Story type: Essay
Idler No. 101. Saturday, March 22, 1760.
Carpe hilaris: fuget heu! non revocanda dies.
Omar, the son of Hussan, had passed seventy-five years in honour and prosperity. The favour of three successive califs had filled his house with gold and silver; and, whenever he appeared, the benedictions of the people proclaimed his passage.
Terrestrial happiness is of short continuance. The brightness of the flame is wasting its fuel; the fragrant flower is passing away in its own odours. The vigour of Omar began to fail, the curls of beauty fell from his head, strength departed from his hands, and agility from his feet. He gave back to the calif the keys of trust and the seals of secrecy; and sought no other pleasure for the remains of life than the converse of the wise, and the gratitude of the good.
The powers of his mind were yet unimpaired. His chamber was filled by visitants, eager to catch the dictates of experience, and officious to pay the tribute of admiration. Caled, the son of the viceroy of Egypt, entered every day early, and retired late. He was beautiful and eloquent; Omar admired his wit, and loved his docility. Tell me, said Caled, thou to whose voice nations have listened, and whose wisdom is known to the extremities of Asia, tell me how I may resemble Omar the prudent. The arts by which you have gained power and preserved it, are to you no longer necessary or useful; impart to me the secret of your conduct, and teach me the plan upon which your wisdom has built your fortune.
Young man, said Omar, it is of little use to form plans of life. When I took my first survey of the world, in my twentieth year, having considered the various conditions of mankind, in the hour of solitude I said thus to myself, leaning against a cedar which spread its branches over my head: Seventy years are allowed to man; I have yet fifty remaining: ten years I will allot to the attainment of knowledge, and ten I will pass in foreign countries; I shall be learned, and, therefore, shall be honoured; every city will shout at my arrival, and every student will solicit my friendship. Twenty years thus passed will store my mind with images, which I shall be busy through the rest of my life in combining and comparing. I shall revel in inexhaustible accumulations of intellectual riches; I shall find new pleasures for every moment, and shall never more be weary of myself. I will, however, not deviate too far from the beaten track of life, but will try what can be found in female delicacy. I will marry a wife beautiful as the Houries, and wise as Zobeide; with her I will live twenty years within the suburbs of Bagdat, in every pleasure that wealth can purchase and fancy can invent. I will then retire to a rural dwelling, pass my last days in obscurity and contemplation, and lie silently down on the bed of death. Through my life it shall be my settled resolution, that I will never depend upon the smile of princes; that I will never stand exposed to the artifices of courts; I will never pant for publick honours, nor disturb my quiet with affairs of state. Such was my scheme of life, which I impressed indelibly upon my memory.
The first part of my ensuing time was to be spent in search of knowledge; and I know not how I was diverted from my design. I had no visible impediments without, nor any ungovernable passions within. I regarded knowledge as the highest honour and the most engaging pleasure; yet day stole upon day, and month glided after month, till I found that seven years of the first ten had vanished, and left nothing behind them. I now postponed my purpose of travelling; for why should I go abroad while so much remained to be learned at home? I immured myself for four years, and studied the laws of the empire. The fame of my skill reached the judges; I was found able to speak upon doubtful questions, and was commanded to stand at the footstool of the calif. I was heard with attention, I was consulted with confidence, and the love of praise fastened on my heart.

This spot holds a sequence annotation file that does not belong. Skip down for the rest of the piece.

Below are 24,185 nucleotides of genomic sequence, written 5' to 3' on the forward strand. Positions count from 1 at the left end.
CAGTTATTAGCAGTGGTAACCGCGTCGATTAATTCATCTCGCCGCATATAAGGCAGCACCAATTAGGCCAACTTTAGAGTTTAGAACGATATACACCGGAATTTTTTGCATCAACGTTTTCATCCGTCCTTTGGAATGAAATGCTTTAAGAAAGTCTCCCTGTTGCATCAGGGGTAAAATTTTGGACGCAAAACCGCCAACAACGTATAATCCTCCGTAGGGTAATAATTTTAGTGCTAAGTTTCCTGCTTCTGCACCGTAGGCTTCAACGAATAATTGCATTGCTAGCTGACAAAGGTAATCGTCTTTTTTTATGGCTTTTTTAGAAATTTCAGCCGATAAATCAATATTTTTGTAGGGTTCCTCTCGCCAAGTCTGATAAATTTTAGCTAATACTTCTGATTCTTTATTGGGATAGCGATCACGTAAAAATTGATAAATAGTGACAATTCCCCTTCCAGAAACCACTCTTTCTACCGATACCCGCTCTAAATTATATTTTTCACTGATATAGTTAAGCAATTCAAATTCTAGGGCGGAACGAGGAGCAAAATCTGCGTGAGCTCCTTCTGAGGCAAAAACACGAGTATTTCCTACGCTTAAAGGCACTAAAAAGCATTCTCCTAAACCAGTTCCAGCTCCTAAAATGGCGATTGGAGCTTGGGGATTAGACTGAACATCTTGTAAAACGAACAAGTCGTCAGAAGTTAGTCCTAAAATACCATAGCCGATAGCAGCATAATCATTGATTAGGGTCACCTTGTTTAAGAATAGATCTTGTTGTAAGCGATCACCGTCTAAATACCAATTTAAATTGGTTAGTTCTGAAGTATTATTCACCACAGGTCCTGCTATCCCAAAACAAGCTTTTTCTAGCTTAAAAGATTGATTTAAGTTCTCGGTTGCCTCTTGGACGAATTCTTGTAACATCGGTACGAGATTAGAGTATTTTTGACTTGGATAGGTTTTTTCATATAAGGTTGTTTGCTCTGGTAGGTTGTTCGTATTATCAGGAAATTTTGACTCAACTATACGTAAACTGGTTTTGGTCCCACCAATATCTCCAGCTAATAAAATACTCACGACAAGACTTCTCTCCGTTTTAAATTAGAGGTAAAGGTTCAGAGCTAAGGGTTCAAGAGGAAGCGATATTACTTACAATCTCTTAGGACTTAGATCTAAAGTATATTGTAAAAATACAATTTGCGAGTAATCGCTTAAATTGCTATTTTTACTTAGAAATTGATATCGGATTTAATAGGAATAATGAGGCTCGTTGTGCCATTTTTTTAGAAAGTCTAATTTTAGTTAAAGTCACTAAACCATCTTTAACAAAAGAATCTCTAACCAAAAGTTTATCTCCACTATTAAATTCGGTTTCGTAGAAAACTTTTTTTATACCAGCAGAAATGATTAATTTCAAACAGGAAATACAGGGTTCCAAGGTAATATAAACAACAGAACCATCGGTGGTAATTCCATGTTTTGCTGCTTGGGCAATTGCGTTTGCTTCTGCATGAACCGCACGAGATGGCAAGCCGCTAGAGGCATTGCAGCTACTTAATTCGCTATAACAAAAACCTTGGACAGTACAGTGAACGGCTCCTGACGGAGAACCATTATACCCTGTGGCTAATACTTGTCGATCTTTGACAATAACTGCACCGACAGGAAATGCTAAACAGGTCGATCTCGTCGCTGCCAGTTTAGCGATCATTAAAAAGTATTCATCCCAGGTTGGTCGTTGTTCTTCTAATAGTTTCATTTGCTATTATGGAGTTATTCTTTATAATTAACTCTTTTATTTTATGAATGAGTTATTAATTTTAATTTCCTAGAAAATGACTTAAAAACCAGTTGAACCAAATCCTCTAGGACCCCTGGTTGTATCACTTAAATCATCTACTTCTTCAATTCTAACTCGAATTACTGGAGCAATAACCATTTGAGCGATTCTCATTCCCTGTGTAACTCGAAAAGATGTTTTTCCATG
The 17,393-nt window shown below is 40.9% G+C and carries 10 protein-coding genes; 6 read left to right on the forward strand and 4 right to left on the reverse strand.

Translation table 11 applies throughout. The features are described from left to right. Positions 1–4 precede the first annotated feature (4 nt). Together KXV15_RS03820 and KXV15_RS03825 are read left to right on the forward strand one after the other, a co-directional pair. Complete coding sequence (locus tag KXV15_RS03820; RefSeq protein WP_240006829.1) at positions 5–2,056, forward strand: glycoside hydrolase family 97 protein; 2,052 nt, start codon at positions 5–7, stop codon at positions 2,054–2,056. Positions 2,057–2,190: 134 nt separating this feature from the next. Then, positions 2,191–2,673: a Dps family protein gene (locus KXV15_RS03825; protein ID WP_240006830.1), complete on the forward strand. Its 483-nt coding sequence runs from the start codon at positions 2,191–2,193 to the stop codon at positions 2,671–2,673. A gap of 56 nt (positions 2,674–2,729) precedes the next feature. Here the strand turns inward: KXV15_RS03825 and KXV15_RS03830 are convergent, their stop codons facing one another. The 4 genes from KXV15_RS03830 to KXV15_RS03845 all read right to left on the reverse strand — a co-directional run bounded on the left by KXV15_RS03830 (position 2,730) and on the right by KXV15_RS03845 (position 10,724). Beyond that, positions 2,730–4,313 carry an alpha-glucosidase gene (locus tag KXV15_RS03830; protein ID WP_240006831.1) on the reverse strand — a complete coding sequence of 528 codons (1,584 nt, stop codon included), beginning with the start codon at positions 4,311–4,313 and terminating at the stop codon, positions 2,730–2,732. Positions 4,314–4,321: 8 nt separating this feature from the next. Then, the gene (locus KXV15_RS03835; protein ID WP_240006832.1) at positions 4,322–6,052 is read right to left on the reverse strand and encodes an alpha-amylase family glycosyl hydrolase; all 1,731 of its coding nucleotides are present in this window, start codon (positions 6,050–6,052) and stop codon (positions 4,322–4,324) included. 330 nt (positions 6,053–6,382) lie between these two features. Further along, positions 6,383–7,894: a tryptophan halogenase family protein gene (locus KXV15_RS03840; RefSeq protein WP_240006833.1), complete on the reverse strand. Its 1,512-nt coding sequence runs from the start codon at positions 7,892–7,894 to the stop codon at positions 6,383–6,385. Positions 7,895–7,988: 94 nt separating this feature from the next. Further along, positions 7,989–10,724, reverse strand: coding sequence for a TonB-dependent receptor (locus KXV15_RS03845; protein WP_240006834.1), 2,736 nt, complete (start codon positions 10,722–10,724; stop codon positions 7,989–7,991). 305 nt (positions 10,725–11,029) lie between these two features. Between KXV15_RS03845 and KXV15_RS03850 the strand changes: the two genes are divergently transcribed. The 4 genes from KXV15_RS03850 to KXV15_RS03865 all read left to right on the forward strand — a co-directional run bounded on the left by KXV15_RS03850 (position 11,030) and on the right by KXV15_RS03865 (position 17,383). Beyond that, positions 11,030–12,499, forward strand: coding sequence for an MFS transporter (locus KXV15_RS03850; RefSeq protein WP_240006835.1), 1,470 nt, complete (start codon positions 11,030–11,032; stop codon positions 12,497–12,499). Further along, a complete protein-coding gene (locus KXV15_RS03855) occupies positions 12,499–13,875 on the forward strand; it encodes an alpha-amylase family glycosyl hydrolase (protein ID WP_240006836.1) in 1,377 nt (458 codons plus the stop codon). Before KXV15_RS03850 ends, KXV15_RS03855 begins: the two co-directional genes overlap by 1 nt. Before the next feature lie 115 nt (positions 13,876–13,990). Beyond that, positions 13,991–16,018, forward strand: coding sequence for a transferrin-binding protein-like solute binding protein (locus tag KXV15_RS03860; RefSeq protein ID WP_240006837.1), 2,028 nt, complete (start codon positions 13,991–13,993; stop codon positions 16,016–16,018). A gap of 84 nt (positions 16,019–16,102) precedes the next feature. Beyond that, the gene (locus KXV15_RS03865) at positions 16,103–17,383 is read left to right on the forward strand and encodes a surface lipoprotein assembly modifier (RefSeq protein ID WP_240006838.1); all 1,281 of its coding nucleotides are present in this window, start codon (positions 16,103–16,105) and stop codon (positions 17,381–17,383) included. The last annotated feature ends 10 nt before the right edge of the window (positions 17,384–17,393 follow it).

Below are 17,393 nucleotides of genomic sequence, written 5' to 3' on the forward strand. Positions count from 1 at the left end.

I still wished to see distant countries, listened with rapture to the relations of travellers, and resolved some time to ask my dismission, that I might feast my soul with novelty; but my presence was always necessary, and the stream of business hurried me along. Sometimes I was afraid lest I should be charged with ingratitude; but I still proposed to travel, and, therefore, would, not confine myself by marriage.
In my fiftieth year I began to suspect that the time of travelling was past, and thought it best to lay hold on the felicity yet in my power, and indulge myself in domestick pleasures. But at fifty no man easily finds a woman beautiful as the Houries, and wise as Zobeide. I inquired and rejected, consulted and deliberated, till the sixty-second year made me ashamed of gazing upon girls. I had now nothing left but retirement, and for retirement I never found a time, till disease forced me from publick employment.
Such was my scheme, and such has been its consequence. With an insatiable thirst for knowledge, I trifled away the years of improvement; with a restless desire of seeing different countries, I have always resided in the same city; with the highest expectation of connubial felicity, I have lived unmarried; and with unalterable resolutions of contemplative retirement, I am going to die within the walls of Bagdat.